BB10 is good, and so are BlackBerry’s new handsets, but it’s looking like good products can’t always save a sinking ship. Today, the Canadian company’s board of directors put out a press release that reads more like a classified ad: Things aren’t going well and the board is forming a “Special Committee” to look at “strategic alternatives” to turn things around. That’s code for “we’re up for sale,” but if you don’t like to read between the lines, the press release lays it out there in plain English.
“These alternatives could include, among others, possible joint ventures, strategic partnerships or alliances, a sale of the Company or other possible transactions,” reads the statement.
Yes, BlackBerry’s board just put a “for sale” sign on its front door.
CEO Thorsten Heins, who took over BB after years of botched management by two co-CEOs, sounds more optimistic in his statement, but also heavily points toward BlackBerry’s services as drivers of future growth.
“We continue to see compelling long-term opportunities for BlackBerry 10,” Heins said. “As the Special Committee focuses on exploring alternatives, we will be continuing with our strategy of reducing cost, driving efficiency and accelerating the deployment of [BlackBerry Enterprise Server] 10, as well as driving adoption of BlackBerry 10 smartphones, launching the multi-platform BBM social messaging service, and pursuing mobile computing opportunities by leveraging the secure and reliable BlackBerry Global Data Network.”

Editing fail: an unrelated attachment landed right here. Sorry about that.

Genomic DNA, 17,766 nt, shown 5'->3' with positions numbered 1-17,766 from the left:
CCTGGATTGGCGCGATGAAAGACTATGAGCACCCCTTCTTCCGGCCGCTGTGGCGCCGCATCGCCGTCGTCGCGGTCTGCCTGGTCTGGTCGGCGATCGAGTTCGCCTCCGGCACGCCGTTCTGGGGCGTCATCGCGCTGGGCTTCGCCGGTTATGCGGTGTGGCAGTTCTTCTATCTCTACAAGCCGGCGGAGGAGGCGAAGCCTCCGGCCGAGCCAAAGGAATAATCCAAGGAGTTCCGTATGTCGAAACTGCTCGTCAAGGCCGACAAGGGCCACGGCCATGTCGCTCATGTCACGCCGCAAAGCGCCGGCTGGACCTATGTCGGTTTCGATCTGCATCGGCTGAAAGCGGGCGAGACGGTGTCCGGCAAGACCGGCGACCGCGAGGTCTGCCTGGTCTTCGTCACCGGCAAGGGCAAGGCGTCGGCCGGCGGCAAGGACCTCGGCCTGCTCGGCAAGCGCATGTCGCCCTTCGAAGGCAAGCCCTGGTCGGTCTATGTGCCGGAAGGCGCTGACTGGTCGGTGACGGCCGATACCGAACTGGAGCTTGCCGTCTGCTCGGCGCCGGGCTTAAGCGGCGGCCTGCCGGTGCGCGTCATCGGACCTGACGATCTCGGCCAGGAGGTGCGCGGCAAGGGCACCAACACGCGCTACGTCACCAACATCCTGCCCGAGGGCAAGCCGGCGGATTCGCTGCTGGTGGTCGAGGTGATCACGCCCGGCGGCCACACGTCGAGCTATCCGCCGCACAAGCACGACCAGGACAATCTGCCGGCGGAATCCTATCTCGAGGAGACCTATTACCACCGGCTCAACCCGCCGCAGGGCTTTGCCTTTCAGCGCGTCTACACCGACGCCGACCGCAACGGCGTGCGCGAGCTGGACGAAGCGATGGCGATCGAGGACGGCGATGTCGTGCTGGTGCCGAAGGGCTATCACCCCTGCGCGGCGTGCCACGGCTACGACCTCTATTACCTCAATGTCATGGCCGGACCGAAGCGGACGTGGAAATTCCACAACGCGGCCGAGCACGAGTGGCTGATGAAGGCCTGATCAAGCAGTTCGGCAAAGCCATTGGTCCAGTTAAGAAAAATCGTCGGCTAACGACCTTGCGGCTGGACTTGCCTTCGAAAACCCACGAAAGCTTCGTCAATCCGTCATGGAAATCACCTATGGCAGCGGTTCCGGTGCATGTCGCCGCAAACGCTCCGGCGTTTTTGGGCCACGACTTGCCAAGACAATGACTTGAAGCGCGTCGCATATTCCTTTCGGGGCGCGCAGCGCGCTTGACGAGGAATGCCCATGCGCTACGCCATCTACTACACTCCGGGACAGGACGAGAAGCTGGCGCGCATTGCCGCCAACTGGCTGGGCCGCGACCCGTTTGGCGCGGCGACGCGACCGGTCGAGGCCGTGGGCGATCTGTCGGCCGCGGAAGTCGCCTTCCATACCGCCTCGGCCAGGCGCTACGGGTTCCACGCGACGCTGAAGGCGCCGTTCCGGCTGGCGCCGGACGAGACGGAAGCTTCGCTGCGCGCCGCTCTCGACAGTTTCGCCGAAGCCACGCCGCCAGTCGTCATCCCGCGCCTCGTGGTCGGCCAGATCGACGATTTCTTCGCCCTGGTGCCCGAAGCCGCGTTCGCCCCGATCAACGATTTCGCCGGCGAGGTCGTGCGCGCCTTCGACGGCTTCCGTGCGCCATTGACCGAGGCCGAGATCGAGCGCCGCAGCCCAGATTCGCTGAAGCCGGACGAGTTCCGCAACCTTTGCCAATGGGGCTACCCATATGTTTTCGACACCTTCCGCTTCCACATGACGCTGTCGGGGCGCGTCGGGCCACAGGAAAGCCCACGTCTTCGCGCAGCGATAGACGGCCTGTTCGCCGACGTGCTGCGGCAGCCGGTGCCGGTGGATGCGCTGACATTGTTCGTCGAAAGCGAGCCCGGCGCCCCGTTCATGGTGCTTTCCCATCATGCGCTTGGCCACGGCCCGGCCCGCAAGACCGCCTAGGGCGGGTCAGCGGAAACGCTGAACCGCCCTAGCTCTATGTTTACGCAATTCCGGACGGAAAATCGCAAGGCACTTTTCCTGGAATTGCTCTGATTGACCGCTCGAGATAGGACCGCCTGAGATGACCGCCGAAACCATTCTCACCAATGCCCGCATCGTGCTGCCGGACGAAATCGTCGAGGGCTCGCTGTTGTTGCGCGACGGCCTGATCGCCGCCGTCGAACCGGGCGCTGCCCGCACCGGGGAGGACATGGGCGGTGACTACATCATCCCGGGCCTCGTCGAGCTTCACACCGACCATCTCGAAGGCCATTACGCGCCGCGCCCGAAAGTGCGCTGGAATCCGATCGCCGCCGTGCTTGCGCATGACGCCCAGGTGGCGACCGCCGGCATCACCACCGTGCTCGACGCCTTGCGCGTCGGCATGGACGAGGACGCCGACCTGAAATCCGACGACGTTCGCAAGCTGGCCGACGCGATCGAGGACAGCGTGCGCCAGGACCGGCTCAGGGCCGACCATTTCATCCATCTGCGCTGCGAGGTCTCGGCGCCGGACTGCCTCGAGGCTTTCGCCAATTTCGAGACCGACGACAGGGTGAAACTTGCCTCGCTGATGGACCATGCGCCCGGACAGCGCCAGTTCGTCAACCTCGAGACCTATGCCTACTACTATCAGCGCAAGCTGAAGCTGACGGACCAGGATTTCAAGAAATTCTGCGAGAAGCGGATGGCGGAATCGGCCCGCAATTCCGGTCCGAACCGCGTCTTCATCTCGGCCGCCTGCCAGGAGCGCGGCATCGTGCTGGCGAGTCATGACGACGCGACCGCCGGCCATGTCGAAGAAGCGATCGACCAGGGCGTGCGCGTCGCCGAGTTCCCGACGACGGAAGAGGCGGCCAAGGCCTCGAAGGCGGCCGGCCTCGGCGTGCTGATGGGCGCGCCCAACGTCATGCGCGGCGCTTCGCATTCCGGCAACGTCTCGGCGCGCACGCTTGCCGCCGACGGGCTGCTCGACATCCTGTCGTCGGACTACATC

This news comes after the company announced particularly bad quarterly sales numbers at the end of June, posting an $84 million loss and sales of only 6.8 million smartphones. If 6.8 million doesn’t sound too bad, know that a few days later, it revealed that only 2.7 million of those handsets ran BlackBerry 10. Yep, more than half of new BlackBerry owners want to use BlackBerry’s aging BB7 OS. This means that most of its sales are coming from cheaper, older handsets – many more than a year old.
We like BlackBerry 10 and the first two handsets running it: the Z10 and Q10. The A10 (read our BB A10 rumor roundup) looks like it will be a great phone, as well. But will BlackBerry be around to support it? One of the most difficult things BlackBerry has to do is convince its users that it’s still in it to win it and isn’t going anywhere. We still think BlackBerry could be the prettiest girl at the dance, but no one wants to buy into a failing OS. Today’s “We’re for sale!” announcement isn’t a vote of confidence.
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